Born in Manitoba as a member of the Sagkeeng First Nation, Dr. Fontaine was a youth activist with the Canadian Indian Youth Council and a member of the Company of Young Canadians. He was elected Chief of the Sagkeeng First Nation at the age of just 28. There followed a succession of increasingly responsible positions, including nine years as National Chief of the Assembly of First Nations.

His career is distinguished not just by positions held, but also by results achieved. His experiences as a student of the residential school system for 10 years were undoubtedly a defining factor in many of his subsequent actions. For example, one of his first acts as chief of his own community was to establish the first Indian-controlled education system in Canada. He also created a locally operated child and family services agency and the first on-reserve alcohol and addictions treatment centre in the country.

Recognizing that self-determination and treaty land rights were essential to improving the lives of native peoples, as Grand Chief in Manitoba he negotiated the first comprehensive self-government plan as well as employment equity agreements leading to thousands of job opportunities for First Nations citizens. As National Chief, one of his key accomplishments was the successful resolution of claims arising from the 150-year-old residential school tragedy, which provided over $5 billion in individual compensation. The agreement also created the Truth and Reconciliation Commission which held its first public session in Winnipeg earlier this year, and furthermore led to the historic apology from the Government of Canada. More recently Mr. Fontaine met with Pope Benedict to receive a further apology from the Roman Catholic Church.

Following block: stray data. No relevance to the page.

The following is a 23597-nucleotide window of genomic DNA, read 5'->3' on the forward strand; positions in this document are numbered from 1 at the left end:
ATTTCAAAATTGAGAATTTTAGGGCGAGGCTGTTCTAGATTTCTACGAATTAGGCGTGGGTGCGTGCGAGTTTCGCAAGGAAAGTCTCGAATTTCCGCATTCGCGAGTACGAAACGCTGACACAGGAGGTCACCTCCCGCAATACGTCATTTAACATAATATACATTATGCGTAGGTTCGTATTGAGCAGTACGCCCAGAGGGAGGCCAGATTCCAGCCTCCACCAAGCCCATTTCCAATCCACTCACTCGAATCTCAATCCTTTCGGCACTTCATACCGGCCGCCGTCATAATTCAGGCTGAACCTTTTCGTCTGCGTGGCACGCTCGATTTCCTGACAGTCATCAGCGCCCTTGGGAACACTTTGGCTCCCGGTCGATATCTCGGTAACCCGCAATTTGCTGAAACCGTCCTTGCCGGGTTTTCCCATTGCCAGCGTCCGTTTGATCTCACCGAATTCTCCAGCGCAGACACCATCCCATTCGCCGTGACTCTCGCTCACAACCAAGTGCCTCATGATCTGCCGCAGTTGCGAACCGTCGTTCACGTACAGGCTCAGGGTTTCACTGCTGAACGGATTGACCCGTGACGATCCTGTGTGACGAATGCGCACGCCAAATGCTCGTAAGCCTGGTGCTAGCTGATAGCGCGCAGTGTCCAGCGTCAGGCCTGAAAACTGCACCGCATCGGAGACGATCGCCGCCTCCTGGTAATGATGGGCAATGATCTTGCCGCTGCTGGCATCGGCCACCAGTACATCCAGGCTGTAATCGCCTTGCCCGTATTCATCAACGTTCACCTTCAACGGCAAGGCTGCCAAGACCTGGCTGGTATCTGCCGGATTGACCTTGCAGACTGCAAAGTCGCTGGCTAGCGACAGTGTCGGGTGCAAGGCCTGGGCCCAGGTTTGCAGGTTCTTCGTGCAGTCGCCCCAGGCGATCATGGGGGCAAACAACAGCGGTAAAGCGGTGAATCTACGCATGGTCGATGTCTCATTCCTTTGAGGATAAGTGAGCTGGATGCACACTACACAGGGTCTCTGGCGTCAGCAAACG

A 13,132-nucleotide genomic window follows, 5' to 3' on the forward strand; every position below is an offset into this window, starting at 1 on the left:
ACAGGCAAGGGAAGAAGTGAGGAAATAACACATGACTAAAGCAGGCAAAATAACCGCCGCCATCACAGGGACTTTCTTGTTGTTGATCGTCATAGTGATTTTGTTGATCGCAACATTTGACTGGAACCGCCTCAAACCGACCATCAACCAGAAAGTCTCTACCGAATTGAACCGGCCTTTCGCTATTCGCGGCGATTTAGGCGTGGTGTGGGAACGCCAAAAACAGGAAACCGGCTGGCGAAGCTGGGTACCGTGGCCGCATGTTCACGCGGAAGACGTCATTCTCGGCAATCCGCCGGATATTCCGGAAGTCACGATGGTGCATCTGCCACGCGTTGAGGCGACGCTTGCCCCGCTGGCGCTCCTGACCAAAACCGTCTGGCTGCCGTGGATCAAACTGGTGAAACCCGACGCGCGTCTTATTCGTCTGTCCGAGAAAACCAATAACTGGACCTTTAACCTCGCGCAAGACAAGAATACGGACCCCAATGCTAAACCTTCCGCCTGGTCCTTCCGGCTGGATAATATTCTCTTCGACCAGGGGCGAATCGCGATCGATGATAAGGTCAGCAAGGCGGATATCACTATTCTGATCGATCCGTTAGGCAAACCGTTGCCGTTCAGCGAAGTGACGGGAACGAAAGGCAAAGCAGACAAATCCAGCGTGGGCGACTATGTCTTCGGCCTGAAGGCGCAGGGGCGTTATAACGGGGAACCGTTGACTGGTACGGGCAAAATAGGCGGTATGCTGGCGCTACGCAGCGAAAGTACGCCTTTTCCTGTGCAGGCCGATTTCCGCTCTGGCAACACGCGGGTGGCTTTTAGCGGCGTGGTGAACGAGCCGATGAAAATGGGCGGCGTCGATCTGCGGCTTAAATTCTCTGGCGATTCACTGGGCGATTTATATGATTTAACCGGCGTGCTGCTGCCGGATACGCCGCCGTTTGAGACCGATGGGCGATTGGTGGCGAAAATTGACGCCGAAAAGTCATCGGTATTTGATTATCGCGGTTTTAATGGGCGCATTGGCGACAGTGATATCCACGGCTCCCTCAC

Jacqueline Oland, a long-time friend of UNB, has been a committed community volunteer, and a strong contributor to arts and culture since she came to Saint John from the U.K. in the early 60's.

As a member of one of New Brunswick’s more prominent families, Jacqueline has taken her role very seriously. Her consistent and dedicated volunteer efforts within the larger community are many, including frequent donations from Moosehead Breweries in support of various fundraising projects, which she often jokingly states is her main role in the family company.